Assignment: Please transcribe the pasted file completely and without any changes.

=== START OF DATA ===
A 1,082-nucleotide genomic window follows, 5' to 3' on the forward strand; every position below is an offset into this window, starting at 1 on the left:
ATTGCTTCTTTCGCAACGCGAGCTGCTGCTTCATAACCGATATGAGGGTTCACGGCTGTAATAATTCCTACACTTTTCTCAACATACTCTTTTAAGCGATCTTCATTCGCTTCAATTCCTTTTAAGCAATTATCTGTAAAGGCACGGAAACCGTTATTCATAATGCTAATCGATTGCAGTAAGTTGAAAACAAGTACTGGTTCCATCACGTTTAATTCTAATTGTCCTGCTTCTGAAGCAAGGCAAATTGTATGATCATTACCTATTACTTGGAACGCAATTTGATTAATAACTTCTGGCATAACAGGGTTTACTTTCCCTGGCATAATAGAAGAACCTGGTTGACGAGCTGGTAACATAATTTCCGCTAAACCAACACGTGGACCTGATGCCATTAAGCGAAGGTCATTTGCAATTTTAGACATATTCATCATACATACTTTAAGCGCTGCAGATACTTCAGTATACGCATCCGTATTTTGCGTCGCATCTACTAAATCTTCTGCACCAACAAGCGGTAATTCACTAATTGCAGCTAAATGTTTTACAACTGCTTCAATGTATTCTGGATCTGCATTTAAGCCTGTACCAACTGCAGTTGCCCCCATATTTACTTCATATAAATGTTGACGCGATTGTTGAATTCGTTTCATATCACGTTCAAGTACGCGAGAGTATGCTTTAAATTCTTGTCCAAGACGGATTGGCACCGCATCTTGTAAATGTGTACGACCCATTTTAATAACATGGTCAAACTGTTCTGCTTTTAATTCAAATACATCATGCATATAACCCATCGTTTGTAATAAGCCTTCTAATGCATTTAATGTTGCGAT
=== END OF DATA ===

A 1,082-nucleotide genomic window follows, 5' to 3' on the forward strand; every position below is an offset into this window, starting at 1 on the left:
ATTGCTTCTTTCGCAACGCGAGCTGCTGCTTCATAACCGATATGAGGGTTCACGGCTGTAATAATTCCTACACTTTTCTCAACATACTCTTTTAAGCGATCTTCATTCGCTTCAATTCCTTTTAAGCAATTATCTGTAAAGGCACGGAAACCGTTATTCATAATGCTAATCGATTGCAGTAAGTTGAAAACAAGTACTGGTTCCATCACGTTTAATTCTAATTGTCCTGCTTCTGAAGCAAGGCAAATTGTATGATCATTACCTATTACTTGGAACGCAATTTGATTAATAACTTCTGGCATAACAGGGTTTACTTTCCCTGGCATAATAGAAGAACCTGGTTGACGAGCTGGTAACATAATTTCCGCTAAACCAACACGTGGACCTGATGCCATTAAGCGAAGGTCATTTGCAATTTTAGACATATTCATCATACATACTTTAAGCGCTGCAGATACTTCAGTATACGCATCCGTATTTTGCGTCGCATCTACTAAATCTTCTGCACCAACAAGCGGTAATTCACTAATTGCAGCTAAATGTTTTACAACTGCTTCAATGTATTCTGGATCTGCATTTAAGCCTGTACCAACTGCAGTTGCCCCCATATTTACTTCATATAAATGTTGACGCGATTGTTGAATTCGTTTCATATCACGTTCAAGTACGCGAGAGTATGCTTTAAATTCTTGTCCAAGACGGATTGGCACCGCATCTTGTAAATGTGTACGACCCATTTTAATAACATGGTCAAACTGTTCTGCTTTTAATTCAAATACATCATGCATATAACCCATCGTTTGTAATAAGCCTTCTAATGCATTTAATGTTGCGAT